State Pension payments are of particular importance when a person decides to depart from the workforce for a new life in retirement. The sum often make a substantial proportion of a person’s income in later life, and understanding how much one is set to receive is vital for budgeting and goal setting. Under current rules, the state pension increases every year, providing reassurance for those who have retired.
People living in the EU, EEA or Switzerland can also count “relevant social security contributions” which are made in EU countries to help meet the qualifying conditions for a UK state pension.
Usually, the state pension sum is based on the amount of National Insurance contributions a person makes throughout their working lifetime.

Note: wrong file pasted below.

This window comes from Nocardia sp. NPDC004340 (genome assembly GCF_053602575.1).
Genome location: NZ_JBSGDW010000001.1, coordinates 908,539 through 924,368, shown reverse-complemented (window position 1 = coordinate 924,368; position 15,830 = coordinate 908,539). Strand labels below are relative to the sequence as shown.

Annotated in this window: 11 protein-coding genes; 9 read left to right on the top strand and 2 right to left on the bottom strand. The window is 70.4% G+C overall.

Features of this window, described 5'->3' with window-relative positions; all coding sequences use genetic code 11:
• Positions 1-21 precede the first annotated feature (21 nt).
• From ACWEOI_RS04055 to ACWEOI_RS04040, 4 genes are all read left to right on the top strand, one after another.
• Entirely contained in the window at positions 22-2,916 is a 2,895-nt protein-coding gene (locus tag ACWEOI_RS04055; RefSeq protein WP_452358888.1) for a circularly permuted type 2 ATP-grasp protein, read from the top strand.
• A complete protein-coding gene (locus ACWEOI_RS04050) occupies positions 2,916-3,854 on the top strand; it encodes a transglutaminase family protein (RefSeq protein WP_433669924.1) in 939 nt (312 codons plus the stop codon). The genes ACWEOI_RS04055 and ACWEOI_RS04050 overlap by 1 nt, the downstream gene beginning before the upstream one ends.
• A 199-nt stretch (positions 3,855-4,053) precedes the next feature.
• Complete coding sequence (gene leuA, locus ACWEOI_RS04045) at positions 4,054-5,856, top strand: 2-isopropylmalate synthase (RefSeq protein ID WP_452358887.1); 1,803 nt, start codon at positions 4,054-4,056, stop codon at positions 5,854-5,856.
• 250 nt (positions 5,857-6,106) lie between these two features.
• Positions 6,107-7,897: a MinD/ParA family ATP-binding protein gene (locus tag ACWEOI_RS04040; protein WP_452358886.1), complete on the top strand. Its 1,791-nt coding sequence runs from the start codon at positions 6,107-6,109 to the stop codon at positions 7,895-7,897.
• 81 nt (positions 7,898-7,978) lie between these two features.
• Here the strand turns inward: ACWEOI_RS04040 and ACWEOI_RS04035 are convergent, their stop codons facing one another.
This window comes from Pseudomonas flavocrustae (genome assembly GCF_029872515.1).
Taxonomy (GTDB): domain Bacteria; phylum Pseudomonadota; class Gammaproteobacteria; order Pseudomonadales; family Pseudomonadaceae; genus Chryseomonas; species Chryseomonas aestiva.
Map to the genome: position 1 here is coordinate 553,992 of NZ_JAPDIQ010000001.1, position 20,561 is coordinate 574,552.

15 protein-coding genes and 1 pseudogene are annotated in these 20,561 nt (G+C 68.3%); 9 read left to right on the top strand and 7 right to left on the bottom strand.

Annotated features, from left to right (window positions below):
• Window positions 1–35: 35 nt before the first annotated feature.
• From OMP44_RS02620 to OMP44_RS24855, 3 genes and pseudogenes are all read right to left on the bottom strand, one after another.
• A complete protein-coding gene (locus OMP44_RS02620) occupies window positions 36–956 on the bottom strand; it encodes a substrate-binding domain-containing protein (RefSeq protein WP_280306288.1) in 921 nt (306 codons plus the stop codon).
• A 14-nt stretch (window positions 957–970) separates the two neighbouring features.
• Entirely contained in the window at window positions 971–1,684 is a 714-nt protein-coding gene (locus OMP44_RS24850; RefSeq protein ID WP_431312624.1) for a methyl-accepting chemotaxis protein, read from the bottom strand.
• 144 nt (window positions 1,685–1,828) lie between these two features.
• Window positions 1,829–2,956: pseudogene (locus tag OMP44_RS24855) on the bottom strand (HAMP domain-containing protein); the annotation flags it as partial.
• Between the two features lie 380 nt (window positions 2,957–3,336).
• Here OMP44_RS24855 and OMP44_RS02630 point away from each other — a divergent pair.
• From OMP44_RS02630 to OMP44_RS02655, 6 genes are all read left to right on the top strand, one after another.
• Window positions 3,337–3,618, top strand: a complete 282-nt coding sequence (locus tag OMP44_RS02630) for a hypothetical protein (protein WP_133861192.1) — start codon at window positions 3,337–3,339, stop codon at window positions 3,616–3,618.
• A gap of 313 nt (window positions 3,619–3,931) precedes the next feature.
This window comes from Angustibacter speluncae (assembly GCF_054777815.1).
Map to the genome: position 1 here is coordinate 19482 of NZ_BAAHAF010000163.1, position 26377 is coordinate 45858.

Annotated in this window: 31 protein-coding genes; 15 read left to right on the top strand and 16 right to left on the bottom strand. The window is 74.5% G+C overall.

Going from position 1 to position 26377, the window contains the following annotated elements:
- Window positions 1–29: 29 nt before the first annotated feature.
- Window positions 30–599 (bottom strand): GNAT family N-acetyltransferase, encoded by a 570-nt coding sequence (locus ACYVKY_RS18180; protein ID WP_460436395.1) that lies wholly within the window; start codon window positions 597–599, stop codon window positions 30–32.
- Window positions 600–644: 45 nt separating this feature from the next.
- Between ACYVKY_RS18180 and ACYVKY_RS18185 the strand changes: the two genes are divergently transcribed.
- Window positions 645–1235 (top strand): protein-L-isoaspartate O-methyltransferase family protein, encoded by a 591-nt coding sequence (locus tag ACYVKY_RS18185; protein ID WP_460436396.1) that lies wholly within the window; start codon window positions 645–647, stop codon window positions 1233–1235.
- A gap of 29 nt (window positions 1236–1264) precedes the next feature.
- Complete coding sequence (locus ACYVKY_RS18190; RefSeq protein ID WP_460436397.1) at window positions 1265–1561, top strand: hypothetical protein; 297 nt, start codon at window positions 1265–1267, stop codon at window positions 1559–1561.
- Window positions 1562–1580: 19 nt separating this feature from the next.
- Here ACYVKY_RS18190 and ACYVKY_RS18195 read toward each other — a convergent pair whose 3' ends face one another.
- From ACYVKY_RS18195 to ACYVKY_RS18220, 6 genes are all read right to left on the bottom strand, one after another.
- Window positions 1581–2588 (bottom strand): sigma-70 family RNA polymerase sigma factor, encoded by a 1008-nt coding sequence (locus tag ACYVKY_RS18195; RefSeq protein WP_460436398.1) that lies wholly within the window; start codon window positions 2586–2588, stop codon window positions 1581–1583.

Britons usually need at least 10 qualifying years on their record to receive any state pension at all, although these do not have to be qualifying years in a row.
People who are living in countries which aren’t covered by agreements will therefore forfeit a pension increase until they return to the UK.
As a result of this increase, pensioners who are on the full new state pension will receive an extra £4.40 per week.
This will take the new state pension sum for the 2021/22 tax year to £179.60 weekly.
The full basic state pension, the older scheme which many pensioners claim under, will also undergo an increase of £3.40 per week.
This means the sum will increase from its current rate of £134.25 per week, to £137.65 weekly.
However, the government website states: “You may get less than the new full state pension if you were contracted out before April 6, 2016.”
For this reason, many may wish to use the state pension forecast tool available on the government’s website, to determine when they are set to receive their sum, and how much.